Like father, like son…

“Oh, he is too good”, answers Casey Bates the question how it is like to race against his dad Wayne Bates. He laughs:  “I have been lucky to beat him one or two races in a regatta. He is a good sailor and he will keep beating me for a long time.” Father and son from Melbourne, Australia are currently in respectively 21st and 48th position at the ACO 10th MUSTO Skiff World Championship 2019.

Father Wayne has been in the class for about 5 years and got his son involved: “It is a really good boat and Casey has come through Mirrors, 420s, 29ers and 49ers. With a 2-man boat is hard to always be able to sail, so the MUSTO Skiff is a really good boat to improve the 49er sailing. He was at the right age and I was getting another boat, so at home he is sailing my old MUSTO Skiff.”

Casey says he loves the boat: “You are on the job of 2 people, but by yourself. It is great racing and the fleet is awesome. You make friends, who you are going to have for the rest of your life.” Being asked whether his dad coaches him, he laughs: “Oh yeah, I still remember in the early days when I just got the MUSTO. We would be going out in just 15 knots, so not that windy. I would be upside down for 90 percent of the time. Dad would drop the kite, come back to me, give me pointers and tell me I have been an idiot.”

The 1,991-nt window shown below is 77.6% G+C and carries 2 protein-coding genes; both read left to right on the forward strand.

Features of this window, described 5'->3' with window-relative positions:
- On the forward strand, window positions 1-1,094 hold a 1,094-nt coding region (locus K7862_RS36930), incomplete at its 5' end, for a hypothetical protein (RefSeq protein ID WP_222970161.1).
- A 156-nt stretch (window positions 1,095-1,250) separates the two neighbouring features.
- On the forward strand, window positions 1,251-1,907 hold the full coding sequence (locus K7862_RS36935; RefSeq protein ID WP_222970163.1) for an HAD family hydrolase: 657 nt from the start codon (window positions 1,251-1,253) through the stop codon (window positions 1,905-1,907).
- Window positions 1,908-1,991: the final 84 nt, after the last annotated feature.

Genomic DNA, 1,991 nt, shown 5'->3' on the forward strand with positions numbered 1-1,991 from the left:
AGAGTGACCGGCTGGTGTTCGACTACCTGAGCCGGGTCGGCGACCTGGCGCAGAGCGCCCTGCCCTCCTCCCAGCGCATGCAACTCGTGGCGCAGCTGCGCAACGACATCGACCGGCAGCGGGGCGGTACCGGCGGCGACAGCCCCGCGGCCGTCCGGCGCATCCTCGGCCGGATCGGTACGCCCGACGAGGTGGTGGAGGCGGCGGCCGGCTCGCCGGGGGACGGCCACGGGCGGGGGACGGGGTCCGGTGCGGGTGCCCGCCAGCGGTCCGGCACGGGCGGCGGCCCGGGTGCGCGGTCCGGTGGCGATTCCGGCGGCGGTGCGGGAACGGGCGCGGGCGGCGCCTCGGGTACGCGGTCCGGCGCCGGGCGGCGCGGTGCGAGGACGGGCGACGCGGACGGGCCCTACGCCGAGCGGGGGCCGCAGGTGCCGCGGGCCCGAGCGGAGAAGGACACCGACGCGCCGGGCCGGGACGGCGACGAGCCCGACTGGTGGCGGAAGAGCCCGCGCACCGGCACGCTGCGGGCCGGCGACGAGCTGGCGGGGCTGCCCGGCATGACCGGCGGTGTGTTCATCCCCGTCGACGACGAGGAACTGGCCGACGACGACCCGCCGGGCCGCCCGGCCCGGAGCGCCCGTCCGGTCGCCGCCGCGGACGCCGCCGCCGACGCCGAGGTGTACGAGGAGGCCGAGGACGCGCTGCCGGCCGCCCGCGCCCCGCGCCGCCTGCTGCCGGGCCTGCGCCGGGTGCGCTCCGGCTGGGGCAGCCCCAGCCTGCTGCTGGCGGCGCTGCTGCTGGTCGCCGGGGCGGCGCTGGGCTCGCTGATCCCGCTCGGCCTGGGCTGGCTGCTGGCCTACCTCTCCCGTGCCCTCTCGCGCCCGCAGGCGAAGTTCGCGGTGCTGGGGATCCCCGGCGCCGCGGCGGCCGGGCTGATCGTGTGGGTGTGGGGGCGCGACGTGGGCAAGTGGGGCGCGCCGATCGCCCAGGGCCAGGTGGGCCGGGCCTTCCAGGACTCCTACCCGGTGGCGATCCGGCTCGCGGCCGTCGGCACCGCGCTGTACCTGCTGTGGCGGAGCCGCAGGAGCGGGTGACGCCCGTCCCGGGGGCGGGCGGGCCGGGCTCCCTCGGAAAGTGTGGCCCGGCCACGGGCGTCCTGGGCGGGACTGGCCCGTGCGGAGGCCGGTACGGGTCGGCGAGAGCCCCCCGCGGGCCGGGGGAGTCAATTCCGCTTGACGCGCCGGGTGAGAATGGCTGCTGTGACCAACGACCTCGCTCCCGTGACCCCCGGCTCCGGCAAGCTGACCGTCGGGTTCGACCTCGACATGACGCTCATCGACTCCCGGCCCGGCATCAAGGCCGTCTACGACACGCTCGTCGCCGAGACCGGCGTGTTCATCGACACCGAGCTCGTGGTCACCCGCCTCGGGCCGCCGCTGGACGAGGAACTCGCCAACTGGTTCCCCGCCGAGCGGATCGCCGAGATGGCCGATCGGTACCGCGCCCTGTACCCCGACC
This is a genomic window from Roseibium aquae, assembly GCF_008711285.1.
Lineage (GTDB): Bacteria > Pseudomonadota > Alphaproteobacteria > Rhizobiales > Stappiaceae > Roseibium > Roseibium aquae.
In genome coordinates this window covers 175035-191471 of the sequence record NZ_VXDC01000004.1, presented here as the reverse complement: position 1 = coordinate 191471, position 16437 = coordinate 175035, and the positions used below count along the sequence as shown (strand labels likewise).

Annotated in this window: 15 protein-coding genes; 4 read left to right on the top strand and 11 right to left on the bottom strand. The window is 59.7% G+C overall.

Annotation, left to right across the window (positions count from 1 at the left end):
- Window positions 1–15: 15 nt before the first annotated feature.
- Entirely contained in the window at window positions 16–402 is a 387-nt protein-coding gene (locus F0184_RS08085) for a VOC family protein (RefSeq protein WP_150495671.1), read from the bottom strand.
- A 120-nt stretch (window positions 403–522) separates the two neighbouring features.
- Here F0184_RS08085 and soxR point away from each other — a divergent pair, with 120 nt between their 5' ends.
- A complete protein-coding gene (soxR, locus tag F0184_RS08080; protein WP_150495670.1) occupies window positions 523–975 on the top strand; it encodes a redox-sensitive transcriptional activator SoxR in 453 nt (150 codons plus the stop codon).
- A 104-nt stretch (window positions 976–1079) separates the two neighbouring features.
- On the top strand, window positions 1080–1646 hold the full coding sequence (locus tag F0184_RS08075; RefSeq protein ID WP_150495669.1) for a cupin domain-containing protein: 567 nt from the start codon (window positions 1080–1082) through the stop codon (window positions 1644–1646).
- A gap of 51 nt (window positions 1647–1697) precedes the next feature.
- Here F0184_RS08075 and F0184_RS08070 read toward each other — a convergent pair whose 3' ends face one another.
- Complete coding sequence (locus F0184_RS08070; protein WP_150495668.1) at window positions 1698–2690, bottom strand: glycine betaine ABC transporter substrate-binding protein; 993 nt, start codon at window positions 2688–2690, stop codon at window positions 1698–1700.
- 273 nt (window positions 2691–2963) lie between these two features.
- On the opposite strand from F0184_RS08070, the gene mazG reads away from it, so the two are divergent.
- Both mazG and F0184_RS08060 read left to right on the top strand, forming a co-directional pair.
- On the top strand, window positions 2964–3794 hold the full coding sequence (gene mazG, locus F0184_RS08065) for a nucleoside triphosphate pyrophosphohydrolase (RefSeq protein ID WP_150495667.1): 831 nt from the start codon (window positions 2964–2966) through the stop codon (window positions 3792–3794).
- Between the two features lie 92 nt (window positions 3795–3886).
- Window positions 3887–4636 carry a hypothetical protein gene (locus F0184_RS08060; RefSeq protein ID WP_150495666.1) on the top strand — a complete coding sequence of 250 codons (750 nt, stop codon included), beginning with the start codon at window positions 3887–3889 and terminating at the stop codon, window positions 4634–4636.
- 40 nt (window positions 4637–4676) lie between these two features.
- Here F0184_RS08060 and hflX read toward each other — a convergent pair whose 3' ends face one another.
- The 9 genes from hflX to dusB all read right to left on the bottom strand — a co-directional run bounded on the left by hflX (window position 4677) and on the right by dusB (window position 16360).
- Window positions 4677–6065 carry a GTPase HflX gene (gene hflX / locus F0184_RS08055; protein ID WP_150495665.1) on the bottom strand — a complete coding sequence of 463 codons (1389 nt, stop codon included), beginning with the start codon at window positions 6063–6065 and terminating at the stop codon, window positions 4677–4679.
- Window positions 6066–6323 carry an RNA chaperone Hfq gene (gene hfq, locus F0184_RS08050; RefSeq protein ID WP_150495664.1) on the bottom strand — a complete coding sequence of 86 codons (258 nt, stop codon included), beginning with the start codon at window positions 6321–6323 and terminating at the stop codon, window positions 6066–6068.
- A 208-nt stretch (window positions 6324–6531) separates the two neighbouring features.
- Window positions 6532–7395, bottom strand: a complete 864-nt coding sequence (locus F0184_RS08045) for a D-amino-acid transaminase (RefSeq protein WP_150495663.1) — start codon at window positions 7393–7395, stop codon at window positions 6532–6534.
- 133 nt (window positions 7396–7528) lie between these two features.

Casey and Wayne Bates

Dad himself calls the competition with his son ‘really good’. “I am getting older and so does Casey. The tide is going to change soon. There are a couple of other father/son combinations in the fleet, where the son is beating his dad. That will happen to me for sure, soon enough.” Maybe even by his daughter in the near future: “She is a little bit older than Casey and I am trying to get her in the MUSTO, so we might end up with a father/son/daughter crew.”

Meanwhile on the fourth racing day, the sailors are still waiting for the weather to improve. Thunder flashes are striking Medemblik and it is raining. Casey however won’t regret the delay and therefore forced rest, as he is limping. “I have been a bit silly on the lay day, as I was throwing myself head first down the water slide and my foot kept back. I am going to have to sail today. There is no point coming all the way here and don’t have a try. I have done what I have done. I have to cope with that and have to go sailing.” He better does, because he needs to catch up on his 49er skipper Haydey Harding in 43rd position…

By Diana Bogaards